Collecting the evidence

Published 11:47 pm Saturday, November 13, 2010

Forensic nurses gather details that help solve crimes

When many people hear the term “forensic nursing,” they might think about what they seen on popular television shows like “CSI,” “Forensic Files” and “Bones.”

But a forensic nurse isn’t a detective out on the scene of the crime.

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Their crime scene is much more sacred.

A forensic nurse is a part of a multi-disciplinary team of individuals from various agencies that helps their patients find justice after a crime – be it sexual assault, interpersonal violence, neglect or other forms of intentional injury.

“We’re part of a team that responds to sexual assault,” said Angie Laing, a “SANE” nurse and coordinator of the forensic nursing program at Sentara Norfolk General Hospital. SANE stands for Sexual Assault Nurse Examiner.

“We’re one piece of the puzzle, but we provide medical care and testing for the patient when they come in. Thirty to 40 percent of women who are raped decide to go through with prosecution, and we want to be there for the women who do and ensure they get justice.”

Nov. 8-12 is Forensic Nurses Week to recognize the work they do to secure justice for their patients and to help bring awareness to their growing presence in the medical community.

Forensic nurses go through specialized training in forensic evidence collection, criminal procedures, legal testimony expertise and more. The nurse becomes a liaison between the medical profession and the criminal justice system.

“The details of the job are collecting evidence from the patient, doing an interview, getting the history and putting together a [kit] to hand over to law enforcement,” Laing said. “It can take four to five hours because it’s completely patient driven. When they come in we do the interview first. Then they’ll go through an interview with detectives. And if they don’t want to prosecute right then, we can still collect the kit so it can be stored in the event they change their mind.”

Forensic nurses also work with law enforcement and the commonwealth’s attorney’s office, and often are called as expert witnesses in court.

“The purpose of the team is to have specially trained individuals there to work through a patient every step of the way,” Laing said. “We’re there from the beginning through the prosecution and aware of each other’s roles so we know how to best prepare a patient, take care of their needs and prepare them for the process. You want to have a successful trial for your patient to receive justice. That’s the focus.”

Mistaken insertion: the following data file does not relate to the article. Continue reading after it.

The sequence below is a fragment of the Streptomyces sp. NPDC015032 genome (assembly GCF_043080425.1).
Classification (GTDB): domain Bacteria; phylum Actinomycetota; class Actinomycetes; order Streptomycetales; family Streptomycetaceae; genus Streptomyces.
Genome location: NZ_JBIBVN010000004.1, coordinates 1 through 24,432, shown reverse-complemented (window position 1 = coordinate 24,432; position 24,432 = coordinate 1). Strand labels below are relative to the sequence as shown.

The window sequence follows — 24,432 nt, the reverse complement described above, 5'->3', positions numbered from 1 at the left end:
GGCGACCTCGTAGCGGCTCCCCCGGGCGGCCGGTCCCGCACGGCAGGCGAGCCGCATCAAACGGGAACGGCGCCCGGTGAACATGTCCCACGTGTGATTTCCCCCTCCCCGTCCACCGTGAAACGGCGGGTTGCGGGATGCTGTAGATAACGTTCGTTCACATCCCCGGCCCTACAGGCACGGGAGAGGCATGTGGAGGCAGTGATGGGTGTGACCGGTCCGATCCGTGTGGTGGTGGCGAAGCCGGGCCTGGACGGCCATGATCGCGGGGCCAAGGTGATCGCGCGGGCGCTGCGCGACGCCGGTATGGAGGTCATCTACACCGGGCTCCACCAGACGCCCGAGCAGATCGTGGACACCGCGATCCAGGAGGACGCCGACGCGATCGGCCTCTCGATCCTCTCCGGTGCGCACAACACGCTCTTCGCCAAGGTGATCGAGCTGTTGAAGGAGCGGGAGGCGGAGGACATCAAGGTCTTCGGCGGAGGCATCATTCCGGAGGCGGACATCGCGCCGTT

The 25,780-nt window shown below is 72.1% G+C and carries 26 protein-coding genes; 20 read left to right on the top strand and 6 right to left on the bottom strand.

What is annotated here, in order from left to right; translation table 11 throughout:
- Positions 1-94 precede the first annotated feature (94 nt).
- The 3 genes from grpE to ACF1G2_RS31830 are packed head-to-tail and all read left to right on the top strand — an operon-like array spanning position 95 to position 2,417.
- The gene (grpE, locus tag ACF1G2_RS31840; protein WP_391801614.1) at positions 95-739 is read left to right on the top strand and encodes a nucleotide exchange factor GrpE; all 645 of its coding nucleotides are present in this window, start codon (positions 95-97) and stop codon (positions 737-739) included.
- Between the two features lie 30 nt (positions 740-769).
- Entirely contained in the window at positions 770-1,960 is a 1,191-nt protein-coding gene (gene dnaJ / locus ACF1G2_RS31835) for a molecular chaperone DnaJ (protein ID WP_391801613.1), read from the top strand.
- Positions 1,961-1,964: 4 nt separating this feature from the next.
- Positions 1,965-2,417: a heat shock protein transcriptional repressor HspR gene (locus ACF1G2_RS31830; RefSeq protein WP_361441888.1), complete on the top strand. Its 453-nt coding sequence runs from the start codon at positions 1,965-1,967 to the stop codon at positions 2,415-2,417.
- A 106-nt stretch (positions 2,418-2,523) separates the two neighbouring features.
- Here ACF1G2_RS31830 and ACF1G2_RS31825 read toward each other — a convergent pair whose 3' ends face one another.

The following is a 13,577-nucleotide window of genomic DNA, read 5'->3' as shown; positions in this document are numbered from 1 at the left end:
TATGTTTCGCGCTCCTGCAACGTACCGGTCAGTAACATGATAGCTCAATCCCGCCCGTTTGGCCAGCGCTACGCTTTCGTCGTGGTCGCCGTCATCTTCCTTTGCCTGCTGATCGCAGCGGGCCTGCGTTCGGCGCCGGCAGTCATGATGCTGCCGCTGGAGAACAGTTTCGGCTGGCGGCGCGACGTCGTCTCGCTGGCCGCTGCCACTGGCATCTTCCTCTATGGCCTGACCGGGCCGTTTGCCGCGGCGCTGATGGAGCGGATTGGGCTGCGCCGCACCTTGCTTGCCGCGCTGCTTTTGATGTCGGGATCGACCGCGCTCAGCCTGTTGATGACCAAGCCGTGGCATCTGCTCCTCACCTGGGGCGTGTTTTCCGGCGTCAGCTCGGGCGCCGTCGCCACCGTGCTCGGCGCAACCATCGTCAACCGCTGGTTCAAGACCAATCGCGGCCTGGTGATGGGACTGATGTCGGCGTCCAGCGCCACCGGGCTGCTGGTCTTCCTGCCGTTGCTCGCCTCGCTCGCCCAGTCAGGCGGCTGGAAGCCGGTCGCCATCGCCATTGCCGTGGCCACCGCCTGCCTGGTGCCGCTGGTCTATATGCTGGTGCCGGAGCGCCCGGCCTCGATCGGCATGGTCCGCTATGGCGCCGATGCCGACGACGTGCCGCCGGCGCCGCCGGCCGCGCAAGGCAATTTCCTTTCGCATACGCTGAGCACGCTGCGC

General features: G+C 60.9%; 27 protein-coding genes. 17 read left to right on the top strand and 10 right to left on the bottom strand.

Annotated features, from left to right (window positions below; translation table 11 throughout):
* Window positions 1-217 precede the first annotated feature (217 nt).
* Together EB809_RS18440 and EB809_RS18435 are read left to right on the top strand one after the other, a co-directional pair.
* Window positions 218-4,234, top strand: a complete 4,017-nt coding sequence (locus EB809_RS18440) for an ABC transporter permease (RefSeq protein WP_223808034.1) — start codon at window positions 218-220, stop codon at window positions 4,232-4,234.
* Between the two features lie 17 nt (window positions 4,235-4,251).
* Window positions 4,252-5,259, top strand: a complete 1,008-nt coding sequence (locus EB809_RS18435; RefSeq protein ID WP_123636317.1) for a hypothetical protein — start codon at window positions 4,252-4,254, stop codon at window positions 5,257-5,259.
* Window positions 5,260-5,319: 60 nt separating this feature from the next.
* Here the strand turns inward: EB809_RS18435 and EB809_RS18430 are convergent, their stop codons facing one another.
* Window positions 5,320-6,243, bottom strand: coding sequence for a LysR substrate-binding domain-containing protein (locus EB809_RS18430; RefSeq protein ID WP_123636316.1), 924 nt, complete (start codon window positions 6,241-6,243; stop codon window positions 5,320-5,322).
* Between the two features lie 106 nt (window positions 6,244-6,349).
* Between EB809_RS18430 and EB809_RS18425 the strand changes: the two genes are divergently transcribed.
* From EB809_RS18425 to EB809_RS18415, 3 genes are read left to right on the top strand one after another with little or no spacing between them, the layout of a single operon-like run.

In addition to being a registered nurse, a forensic nurse undergoes a year and a half of training to receive their certificate. The year includes 40 hours of training; 60-100 hours of clinical training; and visits to sexual assault detectives, defense attorneys and prosecutors to understand their roles.

Another important focus of a forensic nurse’s job includes educating the community about what rape and sexual abuse are and what help is available to them.

“There are a lot of women who are worried that the police won’t believe their story,” Laing said. “There’s situations that are gang related, they’re intimate partner violence victims or they were out drinking and are afraid to come out and say it. They think it’s normal and try to make excuses or they’re scared of what might happen, but it’s not and they shouldn’t be. This is our job. We’re here to help.”

Forensic nurses are commonplace at all hospitals, but it is a position that is gradually becoming more widespread. Locally, there are 14 forensic nurses at Sentara Norfolk General Hospital, private companies with forensic nurses, nurses at Bon Secours Maryview Medical Center and forensic nurses who specialize in pediatrics at the Children’s Hospital of the King’s Daughters.

“Our program has been in place since 2006, and it’s something you’re starting to see more of,” Laing said. “What drives me is that it could be your mom, sister, daughter or a male member of my family and who would be there to help them? If it were my family I would want someone who does my job to be there and working on a team. It’s the community coming together to help find justice.”